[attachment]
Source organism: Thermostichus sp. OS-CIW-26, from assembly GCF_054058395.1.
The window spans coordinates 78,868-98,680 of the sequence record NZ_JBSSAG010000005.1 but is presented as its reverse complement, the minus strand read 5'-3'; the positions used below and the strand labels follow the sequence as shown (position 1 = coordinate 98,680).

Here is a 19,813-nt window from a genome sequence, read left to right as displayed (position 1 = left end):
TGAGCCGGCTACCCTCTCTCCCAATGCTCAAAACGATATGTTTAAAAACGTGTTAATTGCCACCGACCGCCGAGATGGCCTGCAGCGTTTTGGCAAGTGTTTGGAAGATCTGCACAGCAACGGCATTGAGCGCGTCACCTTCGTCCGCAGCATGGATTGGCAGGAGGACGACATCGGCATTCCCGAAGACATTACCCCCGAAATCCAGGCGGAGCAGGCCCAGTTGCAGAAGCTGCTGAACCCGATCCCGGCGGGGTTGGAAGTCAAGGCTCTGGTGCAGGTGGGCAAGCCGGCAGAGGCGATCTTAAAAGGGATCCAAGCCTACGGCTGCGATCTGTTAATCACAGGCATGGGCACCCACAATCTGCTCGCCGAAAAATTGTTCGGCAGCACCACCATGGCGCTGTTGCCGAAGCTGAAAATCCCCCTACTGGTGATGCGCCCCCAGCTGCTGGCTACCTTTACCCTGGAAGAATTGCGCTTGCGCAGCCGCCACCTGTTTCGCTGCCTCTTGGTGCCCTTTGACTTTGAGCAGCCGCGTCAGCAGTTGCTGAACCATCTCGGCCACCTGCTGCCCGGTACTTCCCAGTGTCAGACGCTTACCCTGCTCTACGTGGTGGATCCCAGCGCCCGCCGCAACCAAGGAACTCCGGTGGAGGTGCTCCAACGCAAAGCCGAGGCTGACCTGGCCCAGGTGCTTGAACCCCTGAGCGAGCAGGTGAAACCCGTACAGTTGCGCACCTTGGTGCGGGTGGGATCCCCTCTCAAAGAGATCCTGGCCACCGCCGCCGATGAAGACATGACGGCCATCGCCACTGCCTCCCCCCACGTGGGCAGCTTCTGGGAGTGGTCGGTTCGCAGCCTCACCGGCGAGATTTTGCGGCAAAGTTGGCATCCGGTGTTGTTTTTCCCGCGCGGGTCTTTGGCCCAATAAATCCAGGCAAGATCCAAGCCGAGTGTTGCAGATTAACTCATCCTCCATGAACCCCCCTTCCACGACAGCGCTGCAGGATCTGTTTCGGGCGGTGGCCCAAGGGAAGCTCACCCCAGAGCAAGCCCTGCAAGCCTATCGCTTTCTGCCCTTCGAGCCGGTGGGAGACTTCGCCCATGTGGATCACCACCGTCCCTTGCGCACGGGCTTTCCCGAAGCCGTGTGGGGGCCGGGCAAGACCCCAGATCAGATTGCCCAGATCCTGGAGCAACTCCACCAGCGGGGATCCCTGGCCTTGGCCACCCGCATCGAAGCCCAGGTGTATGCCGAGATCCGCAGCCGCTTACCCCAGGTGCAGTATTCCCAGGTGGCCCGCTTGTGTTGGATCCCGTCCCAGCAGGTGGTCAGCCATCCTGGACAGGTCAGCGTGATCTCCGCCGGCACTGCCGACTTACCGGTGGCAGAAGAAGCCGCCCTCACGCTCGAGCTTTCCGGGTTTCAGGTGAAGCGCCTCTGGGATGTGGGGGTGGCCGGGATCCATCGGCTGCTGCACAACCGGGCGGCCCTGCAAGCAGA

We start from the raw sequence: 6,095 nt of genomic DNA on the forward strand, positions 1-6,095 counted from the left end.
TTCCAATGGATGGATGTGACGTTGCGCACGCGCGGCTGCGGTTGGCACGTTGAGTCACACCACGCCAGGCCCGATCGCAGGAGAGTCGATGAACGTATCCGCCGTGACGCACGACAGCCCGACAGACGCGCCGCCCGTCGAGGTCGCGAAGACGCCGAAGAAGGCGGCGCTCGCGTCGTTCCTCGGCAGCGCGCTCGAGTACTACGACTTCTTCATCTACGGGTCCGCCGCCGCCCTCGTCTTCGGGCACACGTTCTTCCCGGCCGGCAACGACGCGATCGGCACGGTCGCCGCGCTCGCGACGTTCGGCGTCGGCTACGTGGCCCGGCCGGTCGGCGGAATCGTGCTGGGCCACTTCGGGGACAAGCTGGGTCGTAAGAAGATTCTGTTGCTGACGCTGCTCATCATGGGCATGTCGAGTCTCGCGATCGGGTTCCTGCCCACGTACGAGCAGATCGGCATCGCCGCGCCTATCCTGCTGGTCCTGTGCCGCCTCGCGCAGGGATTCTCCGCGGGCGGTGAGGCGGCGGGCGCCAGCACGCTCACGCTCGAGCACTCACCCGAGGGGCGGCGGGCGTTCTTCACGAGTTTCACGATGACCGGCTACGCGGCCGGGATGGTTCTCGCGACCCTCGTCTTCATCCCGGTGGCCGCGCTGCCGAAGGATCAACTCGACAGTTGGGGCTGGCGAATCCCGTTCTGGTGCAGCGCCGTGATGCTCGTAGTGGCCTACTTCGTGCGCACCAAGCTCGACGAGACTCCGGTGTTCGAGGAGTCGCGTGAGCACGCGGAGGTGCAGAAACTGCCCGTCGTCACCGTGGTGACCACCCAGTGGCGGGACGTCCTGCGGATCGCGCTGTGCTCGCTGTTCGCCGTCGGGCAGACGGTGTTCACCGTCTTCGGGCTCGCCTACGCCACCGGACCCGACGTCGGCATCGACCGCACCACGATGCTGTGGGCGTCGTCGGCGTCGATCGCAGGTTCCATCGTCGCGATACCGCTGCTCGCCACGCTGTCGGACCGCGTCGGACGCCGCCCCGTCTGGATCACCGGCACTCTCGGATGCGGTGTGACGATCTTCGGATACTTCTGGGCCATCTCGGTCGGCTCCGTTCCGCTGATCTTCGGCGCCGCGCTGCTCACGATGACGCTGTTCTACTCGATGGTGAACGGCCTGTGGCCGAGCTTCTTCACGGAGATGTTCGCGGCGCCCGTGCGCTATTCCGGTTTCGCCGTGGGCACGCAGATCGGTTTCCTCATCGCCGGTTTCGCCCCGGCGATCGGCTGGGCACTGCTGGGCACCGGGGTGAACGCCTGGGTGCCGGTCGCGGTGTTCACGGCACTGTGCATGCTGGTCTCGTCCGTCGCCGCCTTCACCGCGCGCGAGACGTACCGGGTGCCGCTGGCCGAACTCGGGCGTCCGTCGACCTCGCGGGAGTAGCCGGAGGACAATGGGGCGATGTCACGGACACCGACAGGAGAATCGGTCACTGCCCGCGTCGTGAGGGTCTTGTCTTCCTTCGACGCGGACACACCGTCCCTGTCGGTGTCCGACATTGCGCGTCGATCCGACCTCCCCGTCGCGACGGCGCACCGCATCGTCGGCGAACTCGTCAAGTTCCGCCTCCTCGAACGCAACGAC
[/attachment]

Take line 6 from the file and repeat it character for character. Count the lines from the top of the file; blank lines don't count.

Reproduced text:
TTCCAATGGATGGATGTGACGTTGCGCACGCGCGGCTGCGGTTGGCACGTTGAGTCACACCACGCCAGGCCCGATCGCAGGAGAGTCGATGAACGTATCCGCCGTGACGCACGACAGCCCGACAGACGCGCCGCCCGTCGAGGTCGCGAAGACGCCGAAGAAGGCGGCGCTCGCGTCGTTCCTCGGCAGCGCGCTCGAGTACTACGACTTCTTCATCTACGGGTCCGCCGCCGCCCTCGTCTTCGGGCACACGTTCTTCCCGGCCGGCAACGACGCGATCGGCACGGTCGCCGCGCTCGCGACGTTCGGCGTCGGCTACGTGGCCCGGCCGGTCGGCGGAATCGTGCTGGGCCACTTCGGGGACAAGCTGGGTCGTAAGAAGATTCTGTTGCTGACGCTGCTCATCATGGGCATGTCGAGTCTCGCGATCGGGTTCCTGCCCACGTACGAGCAGATCGGCATCGCCGCGCCTATCCTGCTGGTCCTGTGCCGCCTCGCGCAGGGATTCTCCGCGGGCGGTGAGGCGGCGGGCGCCAGCACGCTCACGCTCGAGCACTCACCCGAGGGGCGGCGGGCGTTCTTCACGAGTTTCACGATGACCGGCTACGCGGCCGGGATGGTTCTCGCGACCCTCGTCTTCATCCCGGTGGCCGCGCTGCCGAAGGATCAACTCGACAGTTGGGGCTGGCGAATCCCGTTCTGGTGCAGCGCCGTGATGCTCGTAGTGGCCTACTTCGTGCGCACCAAGCTCGACGAGACTCCGGTGTTCGAGGAGTCGCGTGAGCACGCGGAGGTGCAGAAACTGCCCGTCGTCACCGTGGTGACCACCCAGTGGCGGGACGTCCTGCGGATCGCGCTGTGCTCGCTGTTCGCCGTCGGGCAGACGGTGTTCACCGTCTTCGGGCTCGCCTACGCCACCGGACCCGACGTCGGCATCGACCGCACCACGATGCTGTGGGCGTCGTCGGCGTCGATCGCAGGTTCCATCGTCGCGATACCGCTGCTCGCCACGCTGTCGGACCGCGTCGGACGCCGCCCCGTCTGGATCACCGGCACTCTCGGATGCGGTGTGACGATCTTCGGATACTTCTGGGCCATCTCGGTCGGCTCCGTTCCGCTGATCTTCGGCGCCGCGCTGCTCACGATGACGCTGTTCTACTCGATGGTGAACGGCCTGTGGCCGAGCTTCTTCACGGAGATGTTCGCGGCGCCCGTGCGCTATTCCGGTTTCGCCGTGGGCACGCAGATCGGTTTCCTCATCGCCGGTTTCGCCCCGGCGATCGGCTGGGCACTGCTGGGCACCGGGGTGAACGCCTGGGTGCCGGTCGCGGTGTTCACGGCACTGTGCATGCTGGTCTCGTCCGTCGCCGCCTTCACCGCGCGCGAGACGTACCGGGTGCCGCTGGCCGAACTCGGGCGTCCGTCGACCTCGCGGGAGTAGCCGGAGGACAATGGGGCGATGTCACGGACACCGACAGGAGAATCGGTCACTGCCCGCGTCGTGAGGGTCTTGTCTTCCTTCGACGCGGACACACCGTCCCTGTCGGTGTCCGACATTGCGCGTCGATCCGACCTCCCCGTCGCGACGGCGCACCGCATCGTCGGCGAACTCGTCAAGTTCCGCCTCCTCGAACGCAACGAC